Chapters of the article
What does corporate punishment look like?
The legal regulation of criminal liability of legal persons is extracted from the Criminal Code and regulated by a separate law on criminal liability of legal persons. Several reasons led our legislators to introduce this legislation into Czech law. Firstly, we were perhaps the last EU country that lacked such a regulation, and secondly, there were more and more cases where some members of the statutory bodies of companies managed to absolve themselves of liability by referring to the decision of the collective body, and some criminal offences went unpunished.
However, there are still opponents of the introduction of criminal liability for legal persons who say that the legal person is de facto a fiction and acts vicariously, or that in the case of legal persons there are no prerequisites for culpability. Nevertheless, the views that consider the legislation to be necessary have prevailed.
Which legal entities are criminally liable?
The law generally assumes the possible liability of all legal entities, but it explicitly excludes only the Czech Republic and local self-government units in the exercise of public authority (i.e. municipalities and regions, if they exercise public authority).
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What offences are covered by the Act?
The prosecutable offences are again defined negatively by the law, i.e. a legal person may commit any offence as a natural person , except those which the law directly states. By the nature of the case, it is clear that a legal person cannot commit, for example, the offences of affray, bigamy, child abandonment, drunkenness and other acts that we immediately associate with natural persons. On the contrary, it will therefore be mainly property crimes, crimes related to corruption (subsidy fraud or bribery) and crimes related to environmental threats.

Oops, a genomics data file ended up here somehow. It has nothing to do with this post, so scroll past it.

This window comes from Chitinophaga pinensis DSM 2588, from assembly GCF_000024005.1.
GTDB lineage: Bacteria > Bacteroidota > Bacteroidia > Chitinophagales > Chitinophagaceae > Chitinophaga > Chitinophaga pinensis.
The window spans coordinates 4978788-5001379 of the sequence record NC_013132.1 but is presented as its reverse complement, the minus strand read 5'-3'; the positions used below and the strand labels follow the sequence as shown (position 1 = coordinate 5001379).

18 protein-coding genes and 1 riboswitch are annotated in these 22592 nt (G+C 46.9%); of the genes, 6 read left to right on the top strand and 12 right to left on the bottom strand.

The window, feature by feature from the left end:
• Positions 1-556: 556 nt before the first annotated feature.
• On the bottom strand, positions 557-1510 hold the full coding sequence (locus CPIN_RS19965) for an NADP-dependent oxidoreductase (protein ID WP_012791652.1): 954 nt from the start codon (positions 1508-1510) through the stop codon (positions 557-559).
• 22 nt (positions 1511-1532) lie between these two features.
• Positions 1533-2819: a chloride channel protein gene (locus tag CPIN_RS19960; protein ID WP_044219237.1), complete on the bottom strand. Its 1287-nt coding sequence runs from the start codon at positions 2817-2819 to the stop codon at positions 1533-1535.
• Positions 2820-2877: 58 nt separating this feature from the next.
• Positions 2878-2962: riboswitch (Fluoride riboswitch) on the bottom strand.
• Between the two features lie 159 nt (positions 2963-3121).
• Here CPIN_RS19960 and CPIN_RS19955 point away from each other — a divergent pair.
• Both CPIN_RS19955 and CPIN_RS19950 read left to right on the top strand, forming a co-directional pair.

Hint: In connection with the poisoning of the Bečva River, for example, both individuals and a legal entity, namely Energoaqua, have been charged. According to the police, the company faces a ban on its activities and a fine.
What are the conditions for committing a crime?
Just because a company’s employees act unlawfully does not mean that the entire company can be prosecuted. In this context, only the unlawful acts committed by them are pursued:
- the statutory body or a member of it (for example, the chairman of an association or the managing director of a company),
- a person who carries out a management activity (i.e. a manager or managing director),
- a person in a leading position,